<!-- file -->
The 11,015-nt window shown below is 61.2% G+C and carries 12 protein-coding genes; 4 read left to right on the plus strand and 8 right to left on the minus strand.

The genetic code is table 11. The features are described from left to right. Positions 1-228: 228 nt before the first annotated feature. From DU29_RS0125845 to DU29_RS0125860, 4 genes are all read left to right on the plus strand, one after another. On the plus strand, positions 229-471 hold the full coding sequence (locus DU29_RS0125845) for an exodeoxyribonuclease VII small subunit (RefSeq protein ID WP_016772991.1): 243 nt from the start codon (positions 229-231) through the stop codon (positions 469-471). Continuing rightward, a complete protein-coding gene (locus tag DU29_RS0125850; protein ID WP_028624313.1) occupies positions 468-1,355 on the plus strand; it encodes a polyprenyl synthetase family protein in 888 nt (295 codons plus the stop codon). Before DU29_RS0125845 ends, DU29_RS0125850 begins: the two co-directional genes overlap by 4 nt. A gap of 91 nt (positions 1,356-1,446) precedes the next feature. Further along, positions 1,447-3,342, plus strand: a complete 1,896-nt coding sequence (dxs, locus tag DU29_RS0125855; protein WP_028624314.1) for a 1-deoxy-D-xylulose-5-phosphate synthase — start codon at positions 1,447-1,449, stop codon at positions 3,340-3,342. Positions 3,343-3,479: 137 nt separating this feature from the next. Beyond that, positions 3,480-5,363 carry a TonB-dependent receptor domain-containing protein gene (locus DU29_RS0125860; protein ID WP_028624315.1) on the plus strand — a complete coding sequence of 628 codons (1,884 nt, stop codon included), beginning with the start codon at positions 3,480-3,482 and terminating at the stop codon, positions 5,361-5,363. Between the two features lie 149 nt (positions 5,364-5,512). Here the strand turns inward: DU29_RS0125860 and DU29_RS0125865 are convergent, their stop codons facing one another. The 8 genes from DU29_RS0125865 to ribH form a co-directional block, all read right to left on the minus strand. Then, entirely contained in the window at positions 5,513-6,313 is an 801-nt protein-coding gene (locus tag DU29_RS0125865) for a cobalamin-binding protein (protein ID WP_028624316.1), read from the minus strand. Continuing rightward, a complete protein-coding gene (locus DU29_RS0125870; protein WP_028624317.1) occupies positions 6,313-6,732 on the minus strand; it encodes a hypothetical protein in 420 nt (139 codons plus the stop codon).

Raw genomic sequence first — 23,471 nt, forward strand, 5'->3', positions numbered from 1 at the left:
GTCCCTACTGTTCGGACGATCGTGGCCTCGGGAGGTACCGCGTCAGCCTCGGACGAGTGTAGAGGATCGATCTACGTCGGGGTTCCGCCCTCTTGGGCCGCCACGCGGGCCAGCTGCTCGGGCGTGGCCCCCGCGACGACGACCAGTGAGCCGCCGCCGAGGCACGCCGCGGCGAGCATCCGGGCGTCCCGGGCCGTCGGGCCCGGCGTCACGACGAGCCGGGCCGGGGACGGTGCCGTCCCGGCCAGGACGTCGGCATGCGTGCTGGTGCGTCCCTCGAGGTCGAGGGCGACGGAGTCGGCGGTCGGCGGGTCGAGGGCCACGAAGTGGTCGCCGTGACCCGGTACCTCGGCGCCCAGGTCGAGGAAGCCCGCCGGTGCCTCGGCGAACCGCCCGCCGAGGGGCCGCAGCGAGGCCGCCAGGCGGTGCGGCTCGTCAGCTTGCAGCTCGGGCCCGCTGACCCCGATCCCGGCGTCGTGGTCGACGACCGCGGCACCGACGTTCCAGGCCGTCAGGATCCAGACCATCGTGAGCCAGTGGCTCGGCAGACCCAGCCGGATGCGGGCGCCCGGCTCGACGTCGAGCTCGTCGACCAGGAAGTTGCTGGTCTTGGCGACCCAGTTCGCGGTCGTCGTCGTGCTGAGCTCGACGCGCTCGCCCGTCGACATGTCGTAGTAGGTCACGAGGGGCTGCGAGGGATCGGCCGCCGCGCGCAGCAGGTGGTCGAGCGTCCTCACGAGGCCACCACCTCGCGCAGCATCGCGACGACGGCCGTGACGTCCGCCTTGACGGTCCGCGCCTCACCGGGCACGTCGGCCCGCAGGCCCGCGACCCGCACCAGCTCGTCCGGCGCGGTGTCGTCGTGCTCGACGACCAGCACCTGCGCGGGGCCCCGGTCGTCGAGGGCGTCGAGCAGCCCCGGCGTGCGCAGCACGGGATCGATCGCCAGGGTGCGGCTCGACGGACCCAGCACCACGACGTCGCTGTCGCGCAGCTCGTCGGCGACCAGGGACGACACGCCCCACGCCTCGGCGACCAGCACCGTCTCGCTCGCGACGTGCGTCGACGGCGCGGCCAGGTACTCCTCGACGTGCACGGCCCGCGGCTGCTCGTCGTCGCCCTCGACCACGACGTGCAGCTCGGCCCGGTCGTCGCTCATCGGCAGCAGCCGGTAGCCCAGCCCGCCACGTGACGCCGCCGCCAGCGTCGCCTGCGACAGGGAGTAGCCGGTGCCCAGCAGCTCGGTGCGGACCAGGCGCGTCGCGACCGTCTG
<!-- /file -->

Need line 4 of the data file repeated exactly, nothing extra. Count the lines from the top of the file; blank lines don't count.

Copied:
GTCCCTACTGTTCGGACGATCGTGGCCTCGGGAGGTACCGCGTCAGCCTCGGACGAGTGTAGAGGATCGATCTACGTCGGGGTTCCGCCCTCTTGGGCCGCCACGCGGGCCAGCTGCTCGGGCGTGGCCCCCGCGACGACGACCAGTGAGCCGCCGCCGAGGCACGCCGCGGCGAGCATCCGGGCGTCCCGGGCCGTCGGGCCCGGCGTCACGACGAGCCGGGCCGGGGACGGTGCCGTCCCGGCCAGGACGTCGGCATGCGTGCTGGTGCGTCCCTCGAGGTCGAGGGCGACGGAGTCGGCGGTCGGCGGGTCGAGGGCCACGAAGTGGTCGCCGTGACCCGGTACCTCGGCGCCCAGGTCGAGGAAGCCCGCCGGTGCCTCGGCGAACCGCCCGCCGAGGGGCCGCAGCGAGGCCGCCAGGCGGTGCGGCTCGTCAGCTTGCAGCTCGGGCCCGCTGACCCCGATCCCGGCGTCGTGGTCGACGACCGCGGCACCGACGTTCCAGGCCGTCAGGATCCAGACCATCGTGAGCCAGTGGCTCGGCAGACCCAGCCGGATGCGGGCGCCCGGCTCGACGTCGAGCTCGTCGACCAGGAAGTTGCTGGTCTTGGCGACCCAGTTCGCGGTCGTCGTCGTGCTGAGCTCGACGCGCTCGCCCGTCGACATGTCGTAGTAGGTCACGAGGGGCTGCGAGGGATCGGCCGCCGCGCGCAGCAGGTGGTCGAGCGTCCTCACGAGGCCACCACCTCGCGCAGCATCGCGACGACGGCCGTGACGTCCGCCTTGACGGTCCGCGCCTCACCGGGCACGTCGGCCCGCAGGCCCGCGACCCGCACCAGCTCGTCCGGCGCGGTGTCGTCGTGCTCGACGACCAGCACCTGCGCGGGGCCCCGGTCGTCGAGGGCGTCGAGCAGCCCCGGCGTGCGCAGCACGGGATCGATCGCCAGGGTGCGGCTCGACGGACCCAGCACCACGACGTCGCTGTCGCGCAGCTCGTCGGCGACCAGGGACGACACGCCCCACGCCTCGGCGACCAGCACCGTCTCGCTCGCGACGTGCGTCGACGGCGCGGCCAGGTACTCCTCGACGTGCACGGCCCGCGGCTGCTCGTCGTCGCCCTCGACCACGACGTGCAGCTCGGCCCGGTCGTCGCTCATCGGCAGCAGCCGGTAGCCCAGCCCGCCACGTGACGCCGCCGCCAGCGTCGCCTGCGACAGGGAGTAGCCGGTGCCCAGCAGCTCGGTGCGGACCAGGCGCGTCGCGACCGTCTG